When most of us think of parental alienation, we think of the removal of children from the lives of their fathers, of kids being brainwashed into thinking ill of dad, to disrespect and devalue him, and being slowly poisoned into emotional distance and even hatred.
All of this is true.
However, one of the things about parental alienation that we don’t discuss as often is when children, particularly during adolescence, begin emulating the abusive treatment of the alienating mother toward their father.
Teenagers who treat the father like he is an emotional dumping ground, shoveling out disrespect in the same way modeled by mom, often still maintain the expectations that dad will act as a selfless provider. He is expected to either open up his wallet on demand or drop whatever he is doing in life to attend to desires for which they have not bothered to plan in advance.
Failure to comply often results in more hostility and more demonization. Sadly, alienated fathers often cave in to this kind of abuse and manipulation and are rarely, if ever, rewarded for it. If and when they finally set boundaries, like telling the teen, “I would love to see you, but I have other plans for this evening. How about tomorrow night,” the teen then uses that to justify hurling abuse at dad and as proof that dad is as bad as mom says.
Yes, teenagers can be abusers, just like the crazy ex wife.
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Weeks before we decided to divorce, my oldest daughter dumped on me in an incredibly fierce way in response to me refusing to cave to a minor demand of hers. In the email, she accused me of all sorts of things. My ex had been trying to alienate her since she was 14, telling her things no parent should ever tell a teen, and it appeared to have worked. It was especially devastating since, to be candid, she is my favorite child and we’ve had a special bond since the day she was born (which I know annoyed my ex.)
I wrote a very careful response, thought out response. She didn’t speak to me for a month. Meanwhile, I asked my then wife if she agreed with her daughter. My ex refused to answer, which was one of the most important factors in the divorce for me.
Fast forward. Months after the divorce, my daughter and I had several very long talks, during which I told her the truth about her parents’ marriage. I also warned her about some of her mothers behaviors, such as acting like a three year old. It was the only thing about which my daughter said I was exaggerating.
Five months later, my daughter called me late one night and said, “Dad, I’m sorry. You were right.” As I suspected, without being able to rage at me, my ex had done so to our daughter. (For reasons I don’t understand, my ex hasn’t since raged at our other kids, though I think it’s partly because your youngest was always a mommy’s girl every bit as much as her sister was a daddy’s girl from birth. Although my youngest refuses to talk about our divorce, I strongly suspect she knows far more than she lets on and simply doesn’t want to make enemies of either of us.)
Dr Tara Palmatier says
I’m glad your daughter found her way out of the lies, Jason. I’m sorry she had the ex’s venom directed at her. Eventually, the children of these types will need to make some tough decisions, that is, if they can acknowledge the truth about them. Sometimes the cognitive dissonance and fear is too great.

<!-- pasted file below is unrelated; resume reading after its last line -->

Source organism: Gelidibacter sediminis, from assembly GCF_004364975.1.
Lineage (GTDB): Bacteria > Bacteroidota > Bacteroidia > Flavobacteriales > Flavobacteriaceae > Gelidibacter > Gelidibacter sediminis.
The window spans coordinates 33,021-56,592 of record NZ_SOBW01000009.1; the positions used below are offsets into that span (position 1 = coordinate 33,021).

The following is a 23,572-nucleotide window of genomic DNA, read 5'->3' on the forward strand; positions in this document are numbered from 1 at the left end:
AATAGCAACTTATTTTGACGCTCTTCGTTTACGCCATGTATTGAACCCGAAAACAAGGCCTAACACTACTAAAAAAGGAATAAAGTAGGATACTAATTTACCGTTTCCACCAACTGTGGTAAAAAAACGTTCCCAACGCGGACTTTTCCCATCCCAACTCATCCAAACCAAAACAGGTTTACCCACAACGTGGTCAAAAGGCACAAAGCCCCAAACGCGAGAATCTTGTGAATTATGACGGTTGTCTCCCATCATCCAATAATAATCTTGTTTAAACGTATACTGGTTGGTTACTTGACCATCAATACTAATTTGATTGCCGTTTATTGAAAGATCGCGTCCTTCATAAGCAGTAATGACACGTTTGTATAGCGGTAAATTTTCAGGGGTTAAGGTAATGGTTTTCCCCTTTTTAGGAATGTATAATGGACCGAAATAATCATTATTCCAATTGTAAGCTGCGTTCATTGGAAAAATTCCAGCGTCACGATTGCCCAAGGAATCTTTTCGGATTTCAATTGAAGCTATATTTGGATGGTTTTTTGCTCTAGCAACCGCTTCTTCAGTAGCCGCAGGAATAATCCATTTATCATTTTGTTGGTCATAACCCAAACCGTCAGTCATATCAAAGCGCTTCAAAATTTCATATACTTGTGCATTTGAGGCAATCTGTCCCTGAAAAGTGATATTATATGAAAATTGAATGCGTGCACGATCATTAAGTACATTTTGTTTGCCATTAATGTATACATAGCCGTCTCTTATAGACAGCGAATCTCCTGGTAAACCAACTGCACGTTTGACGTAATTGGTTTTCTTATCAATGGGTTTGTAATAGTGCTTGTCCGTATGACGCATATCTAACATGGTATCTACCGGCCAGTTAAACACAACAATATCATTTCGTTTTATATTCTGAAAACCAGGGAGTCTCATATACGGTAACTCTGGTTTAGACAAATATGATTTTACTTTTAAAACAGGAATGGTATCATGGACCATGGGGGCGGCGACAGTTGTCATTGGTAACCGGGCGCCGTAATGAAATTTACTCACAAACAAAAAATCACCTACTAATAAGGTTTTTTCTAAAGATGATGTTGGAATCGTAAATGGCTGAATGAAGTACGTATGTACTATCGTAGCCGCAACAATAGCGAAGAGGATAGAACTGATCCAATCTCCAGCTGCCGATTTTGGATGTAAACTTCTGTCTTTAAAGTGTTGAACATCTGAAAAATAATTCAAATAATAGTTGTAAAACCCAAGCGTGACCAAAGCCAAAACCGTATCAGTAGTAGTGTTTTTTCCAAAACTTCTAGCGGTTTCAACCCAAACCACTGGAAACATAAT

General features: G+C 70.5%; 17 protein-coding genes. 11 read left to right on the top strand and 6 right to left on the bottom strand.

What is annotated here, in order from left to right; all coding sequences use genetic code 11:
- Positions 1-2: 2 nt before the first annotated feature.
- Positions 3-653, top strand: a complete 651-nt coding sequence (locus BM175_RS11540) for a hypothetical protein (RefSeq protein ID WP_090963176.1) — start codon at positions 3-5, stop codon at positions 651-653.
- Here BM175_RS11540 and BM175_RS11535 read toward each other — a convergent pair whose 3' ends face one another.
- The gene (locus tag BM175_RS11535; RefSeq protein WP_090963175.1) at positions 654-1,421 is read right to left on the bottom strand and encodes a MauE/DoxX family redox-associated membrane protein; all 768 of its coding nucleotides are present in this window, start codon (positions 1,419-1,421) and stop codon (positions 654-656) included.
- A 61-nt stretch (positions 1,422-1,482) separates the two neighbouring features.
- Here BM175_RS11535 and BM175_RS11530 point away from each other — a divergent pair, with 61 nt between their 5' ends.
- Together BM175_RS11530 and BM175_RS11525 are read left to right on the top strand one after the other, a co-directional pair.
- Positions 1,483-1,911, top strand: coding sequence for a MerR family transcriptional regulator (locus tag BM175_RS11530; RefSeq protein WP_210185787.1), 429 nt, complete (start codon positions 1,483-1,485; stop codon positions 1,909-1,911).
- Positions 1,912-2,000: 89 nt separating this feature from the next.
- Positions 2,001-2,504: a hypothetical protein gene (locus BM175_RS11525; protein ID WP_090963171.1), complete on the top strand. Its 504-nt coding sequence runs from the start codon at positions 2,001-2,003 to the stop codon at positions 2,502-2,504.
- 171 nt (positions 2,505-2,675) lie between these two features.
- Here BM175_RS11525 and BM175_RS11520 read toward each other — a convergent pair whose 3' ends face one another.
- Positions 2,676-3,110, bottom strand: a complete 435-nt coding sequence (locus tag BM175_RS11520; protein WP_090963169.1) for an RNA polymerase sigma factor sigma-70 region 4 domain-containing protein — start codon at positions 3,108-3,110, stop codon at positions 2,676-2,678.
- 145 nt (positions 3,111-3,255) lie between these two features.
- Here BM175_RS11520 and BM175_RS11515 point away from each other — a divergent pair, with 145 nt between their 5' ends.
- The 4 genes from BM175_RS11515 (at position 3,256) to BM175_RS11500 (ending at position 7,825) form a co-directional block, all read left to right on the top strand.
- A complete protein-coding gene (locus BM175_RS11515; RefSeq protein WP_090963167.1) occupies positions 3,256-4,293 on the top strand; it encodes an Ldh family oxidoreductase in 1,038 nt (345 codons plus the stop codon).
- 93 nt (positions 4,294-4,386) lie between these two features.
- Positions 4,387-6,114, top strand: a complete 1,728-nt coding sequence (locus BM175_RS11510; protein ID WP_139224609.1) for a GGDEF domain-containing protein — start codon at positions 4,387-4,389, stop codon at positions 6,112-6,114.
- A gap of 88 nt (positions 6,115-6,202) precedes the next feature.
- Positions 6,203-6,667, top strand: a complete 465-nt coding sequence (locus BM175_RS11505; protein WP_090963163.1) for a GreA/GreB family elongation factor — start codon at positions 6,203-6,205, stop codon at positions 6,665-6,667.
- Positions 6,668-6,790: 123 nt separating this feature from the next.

Dr Tara Palmatier says
Here’s the link to the article I mention in the video about ending a relationship with a family member:
Until a few weeks ago, I spent several years letting my two teenage daughters run all over me – being expected to be around all weekend, not replying to messages, continually changing agreed catch ups. I was spending all the time alone in a tiny apartment waiting for calls that never came and missing on quality time with a new partner who loves me and tolerates my peculiar respectful treatment of a toxic BPD ex spouse and selfish teenagers. The line from my ex has always been ‘you need to be there in case the girls need you in case of emergency etc etc’. For the past month I have turned the phone off and gone away with my partner, who adores me. This is after clearly telling the girls I was away and giving them clear contact details. Then my unpleasant ex tells me the girls had no idea where I was…all lies, and I have put a stop to it. The sad thing is that my ex has convinced my girls never to see me and partner together, so we don’t, very sad but nothing I can do about it.
win eaton says
My oldest daughter, 18, has tried. I just shut her down. It wasn’t easy to start with but I knew I wasn’t going to deal with it. Especially after spending so much time and effort on dealing with the same issue with my ex for so many years before the divorce. My 16 year old who lives with me is fantastic. We effectively communicate, laugh, spend a lot of time together, etc. all the things that make me feel great about being her Dad. She’ s also with me more than 80% of the time so it just reinforces in my mind that being able to provide her with a calm, normal environment has a positive affect on her development.
Over 7 months ago, my eldest daughter of 18 turned on me. My ex and I divorced 3 years ago, after a 20 year marriage that would make hell look like heaven. My eldest was always very close to me–she stood by me during the divorce, and was often the only one who showed me any love during my 20 year nightmare called ‘marriage’. The incident that precipitated her behavior doesn’t in the least explain her refusal to talk to me. The only thing explains her behavior is that my ex has constantly spread lies and misinformation about me. So far, I have refused to say anything negative to our children about their mother. I hope one day she will come around, but losing her was far worse than anything I’ve experienced.